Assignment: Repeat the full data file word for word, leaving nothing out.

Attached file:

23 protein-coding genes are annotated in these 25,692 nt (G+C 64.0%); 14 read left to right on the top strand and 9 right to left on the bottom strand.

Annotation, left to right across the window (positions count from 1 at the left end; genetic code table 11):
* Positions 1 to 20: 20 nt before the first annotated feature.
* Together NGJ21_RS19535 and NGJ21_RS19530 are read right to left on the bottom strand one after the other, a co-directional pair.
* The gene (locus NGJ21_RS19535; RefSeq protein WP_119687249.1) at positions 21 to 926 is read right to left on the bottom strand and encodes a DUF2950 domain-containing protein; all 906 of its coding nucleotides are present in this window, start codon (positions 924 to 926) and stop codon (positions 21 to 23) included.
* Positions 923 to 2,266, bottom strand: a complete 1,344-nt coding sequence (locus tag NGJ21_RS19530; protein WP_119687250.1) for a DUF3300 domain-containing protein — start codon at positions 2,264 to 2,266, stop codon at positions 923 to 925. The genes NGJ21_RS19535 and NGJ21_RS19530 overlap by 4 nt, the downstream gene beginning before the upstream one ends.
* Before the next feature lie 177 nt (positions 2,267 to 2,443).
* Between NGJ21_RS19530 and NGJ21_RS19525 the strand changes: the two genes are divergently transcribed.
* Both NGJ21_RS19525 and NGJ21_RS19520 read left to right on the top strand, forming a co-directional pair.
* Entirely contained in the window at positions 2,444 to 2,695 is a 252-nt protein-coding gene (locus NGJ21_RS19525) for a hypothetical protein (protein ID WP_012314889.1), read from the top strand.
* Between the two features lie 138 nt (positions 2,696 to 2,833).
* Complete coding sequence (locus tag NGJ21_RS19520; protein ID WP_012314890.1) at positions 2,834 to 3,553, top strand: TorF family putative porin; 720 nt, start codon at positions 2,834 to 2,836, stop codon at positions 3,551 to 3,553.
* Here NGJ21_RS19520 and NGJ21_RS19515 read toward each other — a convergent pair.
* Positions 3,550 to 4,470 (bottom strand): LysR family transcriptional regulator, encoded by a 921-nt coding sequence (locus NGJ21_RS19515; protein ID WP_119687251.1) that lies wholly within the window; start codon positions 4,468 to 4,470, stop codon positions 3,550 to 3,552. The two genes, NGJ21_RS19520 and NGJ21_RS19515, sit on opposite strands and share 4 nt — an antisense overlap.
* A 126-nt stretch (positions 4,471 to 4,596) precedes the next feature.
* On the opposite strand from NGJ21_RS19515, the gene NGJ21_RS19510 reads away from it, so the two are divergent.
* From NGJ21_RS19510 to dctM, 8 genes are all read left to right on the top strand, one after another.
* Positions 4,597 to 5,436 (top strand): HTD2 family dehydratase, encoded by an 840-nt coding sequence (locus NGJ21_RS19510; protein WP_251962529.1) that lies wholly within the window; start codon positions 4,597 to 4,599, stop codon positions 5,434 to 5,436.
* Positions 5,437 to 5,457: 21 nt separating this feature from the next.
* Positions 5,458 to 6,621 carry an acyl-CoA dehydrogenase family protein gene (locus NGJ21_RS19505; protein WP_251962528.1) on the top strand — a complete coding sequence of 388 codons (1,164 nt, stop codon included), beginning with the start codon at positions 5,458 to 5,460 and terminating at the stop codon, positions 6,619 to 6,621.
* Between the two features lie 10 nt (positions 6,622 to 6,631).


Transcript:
23 protein-coding genes are annotated in these 25,692 nt (G+C 64.0%); 14 read left to right on the top strand and 9 right to left on the bottom strand.

Annotation, left to right across the window (positions count from 1 at the left end; genetic code table 11):
* Positions 1 to 20: 20 nt before the first annotated feature.
* Together NGJ21_RS19535 and NGJ21_RS19530 are read right to left on the bottom strand one after the other, a co-directional pair.
* The gene (locus NGJ21_RS19535; RefSeq protein WP_119687249.1) at positions 21 to 926 is read right to left on the bottom strand and encodes a DUF2950 domain-containing protein; all 906 of its coding nucleotides are present in this window, start codon (positions 924 to 926) and stop codon (positions 21 to 23) included.
* Positions 923 to 2,266, bottom strand: a complete 1,344-nt coding sequence (locus tag NGJ21_RS19530; protein WP_119687250.1) for a DUF3300 domain-containing protein — start codon at positions 2,264 to 2,266, stop codon at positions 923 to 925. The genes NGJ21_RS19535 and NGJ21_RS19530 overlap by 4 nt, the downstream gene beginning before the upstream one ends.
* Before the next feature lie 177 nt (positions 2,267 to 2,443).
* Between NGJ21_RS19530 and NGJ21_RS19525 the strand changes: the two genes are divergently transcribed.
* Both NGJ21_RS19525 and NGJ21_RS19520 read left to right on the top strand, forming a co-directional pair.
* Entirely contained in the window at positions 2,444 to 2,695 is a 252-nt protein-coding gene (locus NGJ21_RS19525) for a hypothetical protein (protein ID WP_012314889.1), read from the top strand.
* Between the two features lie 138 nt (positions 2,696 to 2,833).
* Complete coding sequence (locus tag NGJ21_RS19520; protein ID WP_012314890.1) at positions 2,834 to 3,553, top strand: TorF family putative porin; 720 nt, start codon at positions 2,834 to 2,836, stop codon at positions 3,551 to 3,553.
* Here NGJ21_RS19520 and NGJ21_RS19515 read toward each other — a convergent pair.
* Positions 3,550 to 4,470 (bottom strand): LysR family transcriptional regulator, encoded by a 921-nt coding sequence (locus NGJ21_RS19515; protein ID WP_119687251.1) that lies wholly within the window; start codon positions 4,468 to 4,470, stop codon positions 3,550 to 3,552. The two genes, NGJ21_RS19520 and NGJ21_RS19515, sit on opposite strands and share 4 nt — an antisense overlap.
* A 126-nt stretch (positions 4,471 to 4,596) precedes the next feature.
* On the opposite strand from NGJ21_RS19515, the gene NGJ21_RS19510 reads away from it, so the two are divergent.
* From NGJ21_RS19510 to dctM, 8 genes are all read left to right on the top strand, one after another.
* Positions 4,597 to 5,436 (top strand): HTD2 family dehydratase, encoded by an 840-nt coding sequence (locus NGJ21_RS19510; protein WP_251962529.1) that lies wholly within the window; start codon positions 4,597 to 4,599, stop codon positions 5,434 to 5,436.
* Positions 5,437 to 5,457: 21 nt separating this feature from the next.
* Positions 5,458 to 6,621 carry an acyl-CoA dehydrogenase family protein gene (locus NGJ21_RS19505; protein WP_251962528.1) on the top strand — a complete coding sequence of 388 codons (1,164 nt, stop codon included), beginning with the start codon at positions 5,458 to 5,460 and terminating at the stop codon, positions 6,619 to 6,621.
* Between the two features lie 10 nt (positions 6,622 to 6,631).